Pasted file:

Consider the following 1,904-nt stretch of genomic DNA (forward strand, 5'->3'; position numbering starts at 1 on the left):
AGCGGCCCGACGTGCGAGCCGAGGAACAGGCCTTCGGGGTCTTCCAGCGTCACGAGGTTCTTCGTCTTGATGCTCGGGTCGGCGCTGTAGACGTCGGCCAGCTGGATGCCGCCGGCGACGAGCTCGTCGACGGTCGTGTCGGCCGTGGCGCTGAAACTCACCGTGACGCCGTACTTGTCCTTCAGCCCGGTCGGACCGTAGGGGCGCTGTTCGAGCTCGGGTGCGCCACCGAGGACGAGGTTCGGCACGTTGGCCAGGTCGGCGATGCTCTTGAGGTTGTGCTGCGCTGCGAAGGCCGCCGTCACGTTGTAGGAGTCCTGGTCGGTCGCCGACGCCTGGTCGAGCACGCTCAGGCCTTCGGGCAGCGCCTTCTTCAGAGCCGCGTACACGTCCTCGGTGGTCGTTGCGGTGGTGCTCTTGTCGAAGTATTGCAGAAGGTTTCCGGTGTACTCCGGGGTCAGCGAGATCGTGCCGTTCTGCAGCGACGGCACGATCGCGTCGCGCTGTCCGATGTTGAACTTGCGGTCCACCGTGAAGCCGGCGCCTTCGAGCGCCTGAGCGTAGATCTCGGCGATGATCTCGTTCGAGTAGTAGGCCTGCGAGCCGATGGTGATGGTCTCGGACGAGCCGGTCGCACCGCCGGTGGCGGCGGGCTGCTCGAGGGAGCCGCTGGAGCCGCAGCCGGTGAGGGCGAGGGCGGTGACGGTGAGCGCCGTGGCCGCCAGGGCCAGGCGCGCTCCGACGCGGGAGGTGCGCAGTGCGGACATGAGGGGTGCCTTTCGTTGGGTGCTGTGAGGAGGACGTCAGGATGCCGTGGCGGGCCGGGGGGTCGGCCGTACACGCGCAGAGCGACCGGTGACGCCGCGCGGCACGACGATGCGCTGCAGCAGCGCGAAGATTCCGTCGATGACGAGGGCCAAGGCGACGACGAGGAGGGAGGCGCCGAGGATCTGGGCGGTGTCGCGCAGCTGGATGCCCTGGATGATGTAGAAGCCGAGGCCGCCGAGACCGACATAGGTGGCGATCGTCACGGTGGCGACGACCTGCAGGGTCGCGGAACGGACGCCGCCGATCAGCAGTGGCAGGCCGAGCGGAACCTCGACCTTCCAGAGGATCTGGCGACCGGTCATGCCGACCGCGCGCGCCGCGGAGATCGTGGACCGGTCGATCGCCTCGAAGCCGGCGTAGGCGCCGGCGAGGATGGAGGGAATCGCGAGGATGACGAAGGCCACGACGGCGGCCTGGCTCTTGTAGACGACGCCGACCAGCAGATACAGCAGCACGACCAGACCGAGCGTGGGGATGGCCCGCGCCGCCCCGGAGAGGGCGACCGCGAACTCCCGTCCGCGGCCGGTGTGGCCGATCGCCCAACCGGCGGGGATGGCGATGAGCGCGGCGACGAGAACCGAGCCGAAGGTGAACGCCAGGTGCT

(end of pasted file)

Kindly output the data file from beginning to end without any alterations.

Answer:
Consider the following 1,904-nt stretch of genomic DNA (forward strand, 5'->3'; position numbering starts at 1 on the left):
AGCGGCCCGACGTGCGAGCCGAGGAACAGGCCTTCGGGGTCTTCCAGCGTCACGAGGTTCTTCGTCTTGATGCTCGGGTCGGCGCTGTAGACGTCGGCCAGCTGGATGCCGCCGGCGACGAGCTCGTCGACGGTCGTGTCGGCCGTGGCGCTGAAACTCACCGTGACGCCGTACTTGTCCTTCAGCCCGGTCGGACCGTAGGGGCGCTGTTCGAGCTCGGGTGCGCCACCGAGGACGAGGTTCGGCACGTTGGCCAGGTCGGCGATGCTCTTGAGGTTGTGCTGCGCTGCGAAGGCCGCCGTCACGTTGTAGGAGTCCTGGTCGGTCGCCGACGCCTGGTCGAGCACGCTCAGGCCTTCGGGCAGCGCCTTCTTCAGAGCCGCGTACACGTCCTCGGTGGTCGTTGCGGTGGTGCTCTTGTCGAAGTATTGCAGAAGGTTTCCGGTGTACTCCGGGGTCAGCGAGATCGTGCCGTTCTGCAGCGACGGCACGATCGCGTCGCGCTGTCCGATGTTGAACTTGCGGTCCACCGTGAAGCCGGCGCCTTCGAGCGCCTGAGCGTAGATCTCGGCGATGATCTCGTTCGAGTAGTAGGCCTGCGAGCCGATGGTGATGGTCTCGGACGAGCCGGTCGCACCGCCGGTGGCGGCGGGCTGCTCGAGGGAGCCGCTGGAGCCGCAGCCGGTGAGGGCGAGGGCGGTGACGGTGAGCGCCGTGGCCGCCAGGGCCAGGCGCGCTCCGACGCGGGAGGTGCGCAGTGCGGACATGAGGGGTGCCTTTCGTTGGGTGCTGTGAGGAGGACGTCAGGATGCCGTGGCGGGCCGGGGGGTCGGCCGTACACGCGCAGAGCGACCGGTGACGCCGCGCGGCACGACGATGCGCTGCAGCAGCGCGAAGATTCCGTCGATGACGAGGGCCAAGGCGACGACGAGGAGGGAGGCGCCGAGGATCTGGGCGGTGTCGCGCAGCTGGATGCCCTGGATGATGTAGAAGCCGAGGCCGCCGAGACCGACATAGGTGGCGATCGTCACGGTGGCGACGACCTGCAGGGTCGCGGAACGGACGCCGCCGATCAGCAGTGGCAGGCCGAGCGGAACCTCGACCTTCCAGAGGATCTGGCGACCGGTCATGCCGACCGCGCGCGCCGCGGAGATCGTGGACCGGTCGATCGCCTCGAAGCCGGCGTAGGCGCCGGCGAGGATGGAGGGAATCGCGAGGATGACGAAGGCCACGACGGCGGCCTGGCTCTTGTAGACGACGCCGACCAGCAGATACAGCAGCACGACCAGACCGAGCGTGGGGATGGCCCGCGCCGCCCCGGAGAGGGCGACCGCGAACTCCCGTCCGCGGCCGGTGTGGCCGATCGCCCAACCGGCGGGGATGGCGATGAGCGCGGCGACGAGAACCGAGCCGAAGGTGAACGCCAGGTGCT